Monday, July 30, 2012

Cloud Tsunami

I spent some time last week with my Mum scoping out the next place to take more pictures for The Book. This time around we spent some time on a pier looking for good lighting and angles. It was an amazing evening. A wall of fog was rolling in and it looked like a tsunami coming at us.

Sea lions were making a real ruckus under the pier. I lamented the fact that the lens I had on my camera is a prime lens and I couldn't get a closer picture of this guy. He only came up for a brief moment before sinking back into the murky water.

We were pretty hungry, so eating at a restaurant located near the end of the pier was a must. I hadn't had clam chowder in a long while, so this was just heavenly. While eating, there was reminiscing that when I was younger I hated clam chowder. 

There were a fair number of pigeons hanging out and I noted that their presence really inspired quick table busing. I caught a picture of this guy right before he stretched out his wings.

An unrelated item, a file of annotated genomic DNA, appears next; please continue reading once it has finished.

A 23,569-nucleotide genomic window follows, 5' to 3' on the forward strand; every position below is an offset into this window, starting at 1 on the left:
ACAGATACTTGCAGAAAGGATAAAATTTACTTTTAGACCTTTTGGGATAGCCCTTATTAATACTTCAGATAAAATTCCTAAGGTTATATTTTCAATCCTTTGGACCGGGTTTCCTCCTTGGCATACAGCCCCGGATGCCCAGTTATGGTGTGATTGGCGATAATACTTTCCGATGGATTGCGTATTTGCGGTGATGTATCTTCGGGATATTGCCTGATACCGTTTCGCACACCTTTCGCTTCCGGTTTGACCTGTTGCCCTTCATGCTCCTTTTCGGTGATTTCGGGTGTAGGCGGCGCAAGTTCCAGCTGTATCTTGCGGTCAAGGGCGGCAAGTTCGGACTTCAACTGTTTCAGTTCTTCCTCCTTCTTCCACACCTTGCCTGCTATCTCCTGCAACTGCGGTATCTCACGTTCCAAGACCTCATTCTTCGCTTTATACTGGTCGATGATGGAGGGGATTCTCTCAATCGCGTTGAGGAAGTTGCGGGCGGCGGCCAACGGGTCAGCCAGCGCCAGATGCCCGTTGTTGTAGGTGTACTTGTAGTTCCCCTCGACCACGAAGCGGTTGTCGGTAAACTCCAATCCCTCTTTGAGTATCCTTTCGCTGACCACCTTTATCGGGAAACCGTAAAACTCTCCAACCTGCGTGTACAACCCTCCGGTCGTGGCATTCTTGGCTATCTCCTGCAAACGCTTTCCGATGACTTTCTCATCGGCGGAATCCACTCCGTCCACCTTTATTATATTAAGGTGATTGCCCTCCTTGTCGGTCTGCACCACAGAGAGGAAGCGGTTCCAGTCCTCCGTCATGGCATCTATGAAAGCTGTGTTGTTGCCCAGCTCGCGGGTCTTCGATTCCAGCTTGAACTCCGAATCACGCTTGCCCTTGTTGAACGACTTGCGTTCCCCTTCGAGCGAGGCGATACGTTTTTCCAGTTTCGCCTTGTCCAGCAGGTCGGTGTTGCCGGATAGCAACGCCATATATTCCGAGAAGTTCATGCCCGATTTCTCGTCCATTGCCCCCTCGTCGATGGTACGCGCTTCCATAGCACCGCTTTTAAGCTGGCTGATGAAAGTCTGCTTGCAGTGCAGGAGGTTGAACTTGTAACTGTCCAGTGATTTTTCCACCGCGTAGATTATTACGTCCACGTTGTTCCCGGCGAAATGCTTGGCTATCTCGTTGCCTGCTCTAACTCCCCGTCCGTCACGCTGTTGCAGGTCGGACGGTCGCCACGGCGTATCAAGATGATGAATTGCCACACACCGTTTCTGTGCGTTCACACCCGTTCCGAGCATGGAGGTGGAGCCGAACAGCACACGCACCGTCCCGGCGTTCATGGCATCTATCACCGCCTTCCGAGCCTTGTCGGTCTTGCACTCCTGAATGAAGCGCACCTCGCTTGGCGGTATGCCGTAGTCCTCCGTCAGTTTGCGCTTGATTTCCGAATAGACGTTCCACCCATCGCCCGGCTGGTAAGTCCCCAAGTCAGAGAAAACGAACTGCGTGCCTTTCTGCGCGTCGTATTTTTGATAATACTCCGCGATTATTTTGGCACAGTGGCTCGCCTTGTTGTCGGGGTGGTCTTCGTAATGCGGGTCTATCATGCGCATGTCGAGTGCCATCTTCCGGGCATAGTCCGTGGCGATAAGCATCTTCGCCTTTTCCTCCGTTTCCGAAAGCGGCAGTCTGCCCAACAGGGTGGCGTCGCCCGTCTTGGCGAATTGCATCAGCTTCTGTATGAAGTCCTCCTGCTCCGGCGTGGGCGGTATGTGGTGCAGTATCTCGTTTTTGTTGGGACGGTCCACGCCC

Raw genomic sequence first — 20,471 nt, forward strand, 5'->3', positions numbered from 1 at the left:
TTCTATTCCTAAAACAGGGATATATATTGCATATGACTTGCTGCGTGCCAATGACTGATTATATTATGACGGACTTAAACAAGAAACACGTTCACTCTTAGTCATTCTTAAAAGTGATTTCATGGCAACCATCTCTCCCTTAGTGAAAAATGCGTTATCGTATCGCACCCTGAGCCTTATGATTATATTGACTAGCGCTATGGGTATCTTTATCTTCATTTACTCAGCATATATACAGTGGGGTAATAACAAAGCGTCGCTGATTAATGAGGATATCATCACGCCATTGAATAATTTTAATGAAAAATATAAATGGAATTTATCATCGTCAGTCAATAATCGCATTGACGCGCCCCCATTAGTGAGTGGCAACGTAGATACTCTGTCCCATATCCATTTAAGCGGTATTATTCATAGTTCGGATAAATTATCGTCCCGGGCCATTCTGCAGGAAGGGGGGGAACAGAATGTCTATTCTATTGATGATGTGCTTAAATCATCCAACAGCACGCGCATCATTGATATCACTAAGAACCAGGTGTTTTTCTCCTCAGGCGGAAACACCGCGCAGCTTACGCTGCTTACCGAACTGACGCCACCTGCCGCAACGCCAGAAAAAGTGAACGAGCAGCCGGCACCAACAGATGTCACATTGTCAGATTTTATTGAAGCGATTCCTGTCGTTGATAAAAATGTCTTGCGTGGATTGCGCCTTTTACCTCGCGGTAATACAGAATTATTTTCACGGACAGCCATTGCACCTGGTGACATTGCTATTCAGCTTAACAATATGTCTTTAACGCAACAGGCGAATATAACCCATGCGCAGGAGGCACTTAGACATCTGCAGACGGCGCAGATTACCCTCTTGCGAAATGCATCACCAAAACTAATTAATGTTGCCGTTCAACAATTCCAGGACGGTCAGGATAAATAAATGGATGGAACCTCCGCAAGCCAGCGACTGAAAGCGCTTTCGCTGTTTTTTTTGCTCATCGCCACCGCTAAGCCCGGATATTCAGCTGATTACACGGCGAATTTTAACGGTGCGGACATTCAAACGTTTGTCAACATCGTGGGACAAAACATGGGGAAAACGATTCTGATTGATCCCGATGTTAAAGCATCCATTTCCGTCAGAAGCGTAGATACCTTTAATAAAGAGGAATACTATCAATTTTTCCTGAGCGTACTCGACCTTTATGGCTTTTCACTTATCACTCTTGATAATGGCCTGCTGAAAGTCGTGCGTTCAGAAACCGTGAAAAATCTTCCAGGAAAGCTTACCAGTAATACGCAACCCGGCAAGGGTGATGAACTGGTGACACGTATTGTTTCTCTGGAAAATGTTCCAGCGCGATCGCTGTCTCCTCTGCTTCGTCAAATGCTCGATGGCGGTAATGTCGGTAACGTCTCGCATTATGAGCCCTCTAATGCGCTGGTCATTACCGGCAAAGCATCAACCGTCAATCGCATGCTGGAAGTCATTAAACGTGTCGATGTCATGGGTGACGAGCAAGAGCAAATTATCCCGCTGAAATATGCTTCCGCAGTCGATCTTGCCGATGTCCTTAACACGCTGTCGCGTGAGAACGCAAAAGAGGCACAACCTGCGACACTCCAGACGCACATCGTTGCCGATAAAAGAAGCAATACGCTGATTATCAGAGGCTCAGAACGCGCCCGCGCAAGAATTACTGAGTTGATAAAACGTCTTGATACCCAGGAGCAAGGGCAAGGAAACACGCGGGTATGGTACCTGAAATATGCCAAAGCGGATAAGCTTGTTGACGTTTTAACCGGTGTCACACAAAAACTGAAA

The night was cool and windy and the clouds were sprays of ice in the sky. As we headed back home the moon winked down on us.

Picture taking is still going fairly smoothly. I'm rapidly re-knitting a new version of one of the designs before tackling design #9. There are massive improvements being made in the knit and the instructions.

Tuesday, July 24, 2012

Toad Tunnel

This last week has been a whirlwind of photo shoots for The Book. I can't show anything yet, but the pictures are coming out great. I popped up to Davis for two of the shoots I needed, but while I was there I made a point to see the Toad Tunnel

Toad Hollow was a really expensive project to give toads a way to cross a street. And rumor has it the toads still cross over the street and get squished.

But there are a few cute houses right by the hole. It was a fun way to spend a few minutes in Davis.

Monday, July 16, 2012

A Yarn Harlot Day